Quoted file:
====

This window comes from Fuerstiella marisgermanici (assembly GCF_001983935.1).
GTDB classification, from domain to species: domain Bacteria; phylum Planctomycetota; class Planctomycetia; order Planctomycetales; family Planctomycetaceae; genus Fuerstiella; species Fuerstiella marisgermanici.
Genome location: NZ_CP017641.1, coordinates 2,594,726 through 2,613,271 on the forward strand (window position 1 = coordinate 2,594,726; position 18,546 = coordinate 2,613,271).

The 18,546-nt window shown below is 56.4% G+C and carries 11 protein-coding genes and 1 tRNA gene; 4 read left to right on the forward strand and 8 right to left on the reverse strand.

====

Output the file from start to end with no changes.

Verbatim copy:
This window comes from Fuerstiella marisgermanici (assembly GCF_001983935.1).
GTDB classification, from domain to species: domain Bacteria; phylum Planctomycetota; class Planctomycetia; order Planctomycetales; family Planctomycetaceae; genus Fuerstiella; species Fuerstiella marisgermanici.
Genome location: NZ_CP017641.1, coordinates 2,594,726 through 2,613,271 on the forward strand (window position 1 = coordinate 2,594,726; position 18,546 = coordinate 2,613,271).

The 18,546-nt window shown below is 56.4% G+C and carries 11 protein-coding genes and 1 tRNA gene; 4 read left to right on the forward strand and 8 right to left on the reverse strand.